After a moment to get her breath back, Seri wriggled around, and reached back down through the hatch. "Pass up the bag." She caught it, pulled it through, set it aside, and then reached down for the other bag and the flashlight, the beam of it skittering crazy across the attic. And then Missouri gave Camille a leg up, and Seri grabbed her hand and pulled and somehow - somehow - they managed it.
As they sat, still puffing, Missouri called up, "Good luck, girls," sounding almost smug.
Seri opened her bag, and pulled out her own flashlight. The two beams crisscrossed the space, gradually tracing out the bounds. Bare and empty, only half of it roughly floored, the other half bare beams. "Keep on the beams," Seri advised. "You go through the ceiling and Missouri'll be in all sorts of shit with the agents."
The only feature seemed to be in the middle of the space, an area encased in paneling from nominal floor to roof. "What's that?" Camille asked, waving the beam of her flashlight over it.
Seri knocked at a panel; it sounded hollow. "Chimney space, I guess."
"Oh yeah." Camille turned away, shining the light into the lowest corners of the eaves. "There's nothing here, chica. Nowhere to hide shit." She paused, thoughtful. "Also, wouldn't it smell, if he hid a body up here?"
Seri wrinkled up her nose. "Dude, that's gross."
"Fuck." Seri scanned the attic again, crouching down to try and shine her light under the floorboards. "Maybe it isn't up here. Maybe--" and she stopped, as the flashlight flickered, stuttered and blinked. There was a thud behind her, and when she looked back, Camille was on her knees (fortunately on the part of the floor that was boarded).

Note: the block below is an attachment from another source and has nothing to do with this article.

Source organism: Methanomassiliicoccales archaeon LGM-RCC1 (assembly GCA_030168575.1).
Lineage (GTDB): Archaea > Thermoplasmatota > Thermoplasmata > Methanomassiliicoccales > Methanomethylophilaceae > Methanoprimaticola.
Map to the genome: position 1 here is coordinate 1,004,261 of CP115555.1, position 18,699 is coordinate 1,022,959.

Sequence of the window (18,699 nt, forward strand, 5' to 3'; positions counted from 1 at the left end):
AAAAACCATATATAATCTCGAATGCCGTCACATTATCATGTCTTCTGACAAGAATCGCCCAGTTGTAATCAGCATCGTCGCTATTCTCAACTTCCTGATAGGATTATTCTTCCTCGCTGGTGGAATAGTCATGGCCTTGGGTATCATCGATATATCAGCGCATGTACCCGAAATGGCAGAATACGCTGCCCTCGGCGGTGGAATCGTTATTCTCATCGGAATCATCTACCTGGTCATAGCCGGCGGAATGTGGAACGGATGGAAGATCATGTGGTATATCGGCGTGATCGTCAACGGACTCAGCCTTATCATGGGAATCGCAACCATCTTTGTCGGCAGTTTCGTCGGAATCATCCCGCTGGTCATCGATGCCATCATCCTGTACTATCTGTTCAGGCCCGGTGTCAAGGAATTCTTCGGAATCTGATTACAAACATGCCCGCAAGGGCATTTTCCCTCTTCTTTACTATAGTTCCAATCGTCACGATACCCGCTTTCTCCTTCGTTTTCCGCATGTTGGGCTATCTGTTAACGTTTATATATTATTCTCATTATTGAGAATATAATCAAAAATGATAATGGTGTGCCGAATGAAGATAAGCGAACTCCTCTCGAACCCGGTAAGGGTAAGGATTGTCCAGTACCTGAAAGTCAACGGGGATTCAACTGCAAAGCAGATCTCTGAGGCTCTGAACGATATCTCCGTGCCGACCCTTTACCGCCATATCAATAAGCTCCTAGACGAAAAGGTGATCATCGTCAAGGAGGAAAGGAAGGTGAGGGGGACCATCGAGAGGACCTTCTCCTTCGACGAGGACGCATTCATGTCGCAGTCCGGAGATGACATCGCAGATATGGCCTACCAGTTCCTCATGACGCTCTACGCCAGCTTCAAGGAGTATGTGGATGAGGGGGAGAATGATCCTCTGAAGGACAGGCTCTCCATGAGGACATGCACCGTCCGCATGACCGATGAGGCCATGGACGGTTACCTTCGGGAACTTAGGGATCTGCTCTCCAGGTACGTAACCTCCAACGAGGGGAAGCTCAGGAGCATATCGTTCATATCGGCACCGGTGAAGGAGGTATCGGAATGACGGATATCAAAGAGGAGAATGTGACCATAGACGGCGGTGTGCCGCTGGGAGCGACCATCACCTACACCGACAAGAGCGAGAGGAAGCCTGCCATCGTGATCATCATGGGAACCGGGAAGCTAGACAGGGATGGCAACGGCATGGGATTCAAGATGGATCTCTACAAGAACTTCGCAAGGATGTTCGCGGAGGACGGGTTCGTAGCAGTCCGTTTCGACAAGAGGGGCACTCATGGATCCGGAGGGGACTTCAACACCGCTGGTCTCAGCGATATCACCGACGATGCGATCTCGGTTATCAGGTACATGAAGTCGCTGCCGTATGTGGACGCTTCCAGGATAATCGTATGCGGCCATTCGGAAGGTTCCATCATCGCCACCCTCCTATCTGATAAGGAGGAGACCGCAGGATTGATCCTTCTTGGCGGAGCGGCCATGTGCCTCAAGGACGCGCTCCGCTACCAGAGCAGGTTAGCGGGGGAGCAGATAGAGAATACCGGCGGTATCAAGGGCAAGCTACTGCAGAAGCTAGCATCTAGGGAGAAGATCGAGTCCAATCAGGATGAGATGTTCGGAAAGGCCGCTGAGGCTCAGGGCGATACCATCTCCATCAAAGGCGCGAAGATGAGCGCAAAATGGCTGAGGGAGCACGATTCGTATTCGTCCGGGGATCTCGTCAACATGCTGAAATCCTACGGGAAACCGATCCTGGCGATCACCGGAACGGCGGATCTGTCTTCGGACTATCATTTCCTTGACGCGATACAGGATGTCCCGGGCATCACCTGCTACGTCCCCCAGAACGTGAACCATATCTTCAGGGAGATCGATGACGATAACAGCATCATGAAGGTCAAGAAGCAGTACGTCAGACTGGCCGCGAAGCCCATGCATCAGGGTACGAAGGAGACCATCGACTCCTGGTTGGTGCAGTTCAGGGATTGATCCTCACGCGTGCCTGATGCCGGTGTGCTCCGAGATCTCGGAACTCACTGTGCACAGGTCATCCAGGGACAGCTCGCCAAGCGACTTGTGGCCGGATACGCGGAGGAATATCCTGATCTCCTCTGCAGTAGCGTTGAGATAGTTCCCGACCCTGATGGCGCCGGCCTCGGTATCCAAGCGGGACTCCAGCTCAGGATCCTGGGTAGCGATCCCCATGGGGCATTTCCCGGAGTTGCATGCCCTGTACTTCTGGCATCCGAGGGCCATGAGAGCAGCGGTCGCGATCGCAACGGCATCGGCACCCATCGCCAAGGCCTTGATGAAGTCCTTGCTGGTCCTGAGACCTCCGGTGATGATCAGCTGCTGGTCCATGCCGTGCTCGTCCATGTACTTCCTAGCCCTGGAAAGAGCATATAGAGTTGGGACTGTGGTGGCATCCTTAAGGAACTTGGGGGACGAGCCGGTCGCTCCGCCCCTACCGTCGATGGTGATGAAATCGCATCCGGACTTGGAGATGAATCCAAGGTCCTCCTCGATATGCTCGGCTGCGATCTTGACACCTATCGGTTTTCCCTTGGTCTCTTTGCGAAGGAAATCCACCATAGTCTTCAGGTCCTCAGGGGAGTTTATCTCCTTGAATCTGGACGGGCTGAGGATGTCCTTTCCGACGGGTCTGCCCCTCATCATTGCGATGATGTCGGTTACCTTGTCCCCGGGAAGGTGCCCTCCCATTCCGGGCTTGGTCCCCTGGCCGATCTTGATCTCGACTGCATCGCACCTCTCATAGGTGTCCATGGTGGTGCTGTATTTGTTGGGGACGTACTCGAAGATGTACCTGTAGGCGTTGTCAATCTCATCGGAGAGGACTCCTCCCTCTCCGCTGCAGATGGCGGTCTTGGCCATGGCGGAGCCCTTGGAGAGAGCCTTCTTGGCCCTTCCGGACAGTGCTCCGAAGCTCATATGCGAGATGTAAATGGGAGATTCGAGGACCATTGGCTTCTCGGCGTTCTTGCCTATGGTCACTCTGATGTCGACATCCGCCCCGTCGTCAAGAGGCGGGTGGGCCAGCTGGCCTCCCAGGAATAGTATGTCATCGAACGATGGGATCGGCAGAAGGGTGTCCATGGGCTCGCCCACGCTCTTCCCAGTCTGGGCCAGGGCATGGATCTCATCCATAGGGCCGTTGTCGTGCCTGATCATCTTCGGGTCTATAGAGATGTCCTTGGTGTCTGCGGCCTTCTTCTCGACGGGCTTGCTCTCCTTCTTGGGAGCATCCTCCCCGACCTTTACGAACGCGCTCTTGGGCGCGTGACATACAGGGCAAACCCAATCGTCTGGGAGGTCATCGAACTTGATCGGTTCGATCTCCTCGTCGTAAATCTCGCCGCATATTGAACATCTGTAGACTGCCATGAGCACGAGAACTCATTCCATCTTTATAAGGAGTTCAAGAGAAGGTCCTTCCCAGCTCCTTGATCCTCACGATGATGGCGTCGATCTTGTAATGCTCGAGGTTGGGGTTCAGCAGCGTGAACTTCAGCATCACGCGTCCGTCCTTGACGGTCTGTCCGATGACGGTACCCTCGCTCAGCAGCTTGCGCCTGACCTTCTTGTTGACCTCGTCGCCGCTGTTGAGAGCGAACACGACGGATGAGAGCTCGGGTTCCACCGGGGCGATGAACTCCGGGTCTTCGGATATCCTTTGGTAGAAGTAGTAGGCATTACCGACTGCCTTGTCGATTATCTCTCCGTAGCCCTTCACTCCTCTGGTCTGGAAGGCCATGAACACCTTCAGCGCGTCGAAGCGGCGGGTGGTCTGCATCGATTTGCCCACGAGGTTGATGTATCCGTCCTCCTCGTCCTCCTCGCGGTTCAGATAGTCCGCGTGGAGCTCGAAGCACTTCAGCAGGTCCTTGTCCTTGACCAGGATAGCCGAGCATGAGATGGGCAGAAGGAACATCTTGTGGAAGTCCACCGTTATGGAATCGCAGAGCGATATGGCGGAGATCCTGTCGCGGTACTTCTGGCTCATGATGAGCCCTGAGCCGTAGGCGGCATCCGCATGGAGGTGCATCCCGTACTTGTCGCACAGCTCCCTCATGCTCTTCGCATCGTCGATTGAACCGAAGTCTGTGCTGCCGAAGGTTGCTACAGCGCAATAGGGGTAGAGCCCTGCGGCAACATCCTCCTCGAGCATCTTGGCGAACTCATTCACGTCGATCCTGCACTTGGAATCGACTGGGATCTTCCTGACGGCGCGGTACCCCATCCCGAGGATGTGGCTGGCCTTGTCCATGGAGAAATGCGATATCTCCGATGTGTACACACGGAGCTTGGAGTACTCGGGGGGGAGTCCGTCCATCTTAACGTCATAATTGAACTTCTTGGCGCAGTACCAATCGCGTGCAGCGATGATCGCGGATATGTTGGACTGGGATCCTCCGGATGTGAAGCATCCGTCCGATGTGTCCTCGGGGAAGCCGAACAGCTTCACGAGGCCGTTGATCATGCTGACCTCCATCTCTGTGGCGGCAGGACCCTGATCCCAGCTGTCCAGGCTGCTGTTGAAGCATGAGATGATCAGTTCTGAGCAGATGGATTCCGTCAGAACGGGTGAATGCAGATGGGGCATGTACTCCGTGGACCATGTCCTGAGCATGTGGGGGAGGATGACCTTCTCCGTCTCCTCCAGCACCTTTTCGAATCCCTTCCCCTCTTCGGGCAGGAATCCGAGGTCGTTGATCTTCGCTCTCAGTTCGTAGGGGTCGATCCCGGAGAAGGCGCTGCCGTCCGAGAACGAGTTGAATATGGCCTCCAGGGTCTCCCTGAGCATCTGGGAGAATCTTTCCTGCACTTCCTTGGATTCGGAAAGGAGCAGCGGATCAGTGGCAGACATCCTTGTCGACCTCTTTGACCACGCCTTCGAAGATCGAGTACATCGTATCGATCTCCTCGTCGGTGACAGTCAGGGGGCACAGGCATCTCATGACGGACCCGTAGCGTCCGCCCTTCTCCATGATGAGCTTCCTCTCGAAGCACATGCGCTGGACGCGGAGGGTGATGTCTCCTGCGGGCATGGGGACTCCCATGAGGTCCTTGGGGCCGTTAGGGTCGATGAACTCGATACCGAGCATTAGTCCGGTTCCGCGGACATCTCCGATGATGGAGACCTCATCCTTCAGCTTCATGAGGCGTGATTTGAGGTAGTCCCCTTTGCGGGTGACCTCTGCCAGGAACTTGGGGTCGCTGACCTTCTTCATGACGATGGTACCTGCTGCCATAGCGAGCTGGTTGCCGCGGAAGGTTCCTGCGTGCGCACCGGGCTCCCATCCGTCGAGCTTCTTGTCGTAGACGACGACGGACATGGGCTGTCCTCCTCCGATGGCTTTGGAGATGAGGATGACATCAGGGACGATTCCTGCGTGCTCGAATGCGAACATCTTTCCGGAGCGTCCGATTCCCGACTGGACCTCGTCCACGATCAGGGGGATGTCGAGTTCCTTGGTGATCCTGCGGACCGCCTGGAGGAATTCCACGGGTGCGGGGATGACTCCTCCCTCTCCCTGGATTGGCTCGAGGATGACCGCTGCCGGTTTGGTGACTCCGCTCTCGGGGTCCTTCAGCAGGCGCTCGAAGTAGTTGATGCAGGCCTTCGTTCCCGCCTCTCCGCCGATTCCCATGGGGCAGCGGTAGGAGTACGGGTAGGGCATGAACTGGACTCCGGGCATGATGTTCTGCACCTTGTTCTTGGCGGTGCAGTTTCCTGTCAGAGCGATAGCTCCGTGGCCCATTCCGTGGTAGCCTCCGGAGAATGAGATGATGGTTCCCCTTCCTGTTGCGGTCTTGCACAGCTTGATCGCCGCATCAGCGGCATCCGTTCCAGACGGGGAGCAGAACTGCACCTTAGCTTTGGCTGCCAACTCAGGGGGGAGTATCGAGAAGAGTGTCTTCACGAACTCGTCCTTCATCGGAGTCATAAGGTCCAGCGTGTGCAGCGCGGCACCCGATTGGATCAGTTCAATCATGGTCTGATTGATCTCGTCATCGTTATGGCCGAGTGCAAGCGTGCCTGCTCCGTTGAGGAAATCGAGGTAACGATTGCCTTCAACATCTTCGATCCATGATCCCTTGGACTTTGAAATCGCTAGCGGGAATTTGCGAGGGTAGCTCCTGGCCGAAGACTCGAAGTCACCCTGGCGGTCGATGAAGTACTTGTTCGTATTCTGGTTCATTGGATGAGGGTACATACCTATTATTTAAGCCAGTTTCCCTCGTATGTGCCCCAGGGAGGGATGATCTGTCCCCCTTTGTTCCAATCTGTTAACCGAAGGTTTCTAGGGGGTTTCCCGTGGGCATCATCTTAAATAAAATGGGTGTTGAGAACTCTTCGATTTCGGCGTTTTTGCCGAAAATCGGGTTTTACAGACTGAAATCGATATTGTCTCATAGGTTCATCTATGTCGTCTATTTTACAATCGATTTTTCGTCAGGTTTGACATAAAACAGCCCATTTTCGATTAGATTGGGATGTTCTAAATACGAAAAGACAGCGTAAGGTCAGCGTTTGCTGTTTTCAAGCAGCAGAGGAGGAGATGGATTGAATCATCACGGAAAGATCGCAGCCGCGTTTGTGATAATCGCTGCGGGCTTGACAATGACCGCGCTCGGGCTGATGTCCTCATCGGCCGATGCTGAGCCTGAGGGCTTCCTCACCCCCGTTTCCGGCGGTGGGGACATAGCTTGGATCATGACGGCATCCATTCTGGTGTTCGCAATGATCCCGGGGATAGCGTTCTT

Seri crawled across, and Camille squinted up at her. "She's here somewhere."
"No shit, really?" Seri got her shoulder under Camille's arm and stood them both up. "You gotta talk to your aunt about, I dunno, psychic shielding or whatever."
"Shut up and find her," Camille growled, bending down to pick up her flashlight and almost tipping over again before Seri levered her back upright.
"Yeah, but there's nowhere," Seri reminded her. And then stopped. "Except--"
They both swung their flashlights towards the chimney space.
They went around it, knocking. Three walls sounded dull - brick behind them, Seri diagnosed. But the fourth echoed hollowly; there was space behind it. The wall was just a panel, nailed in at the edges. Camille fetched the pry bar from Seri's bag, and Seri went to work. She had to get Camille to lend her weight as well, but eventually the joins gave with a screech of old nails, and they levered the panel off completely, letting it fall flat.
As the dust resettled, they swung the flashlights inside.
"Fuck!" Camille gasped.
And even though Seri had flinched as well, she snapped, "Keep the light steady."
There was a person in the alcove. As Camille held up the flashlight again, Seri recognized it.
"Is that her?" Camille asked, sounding a little shaky.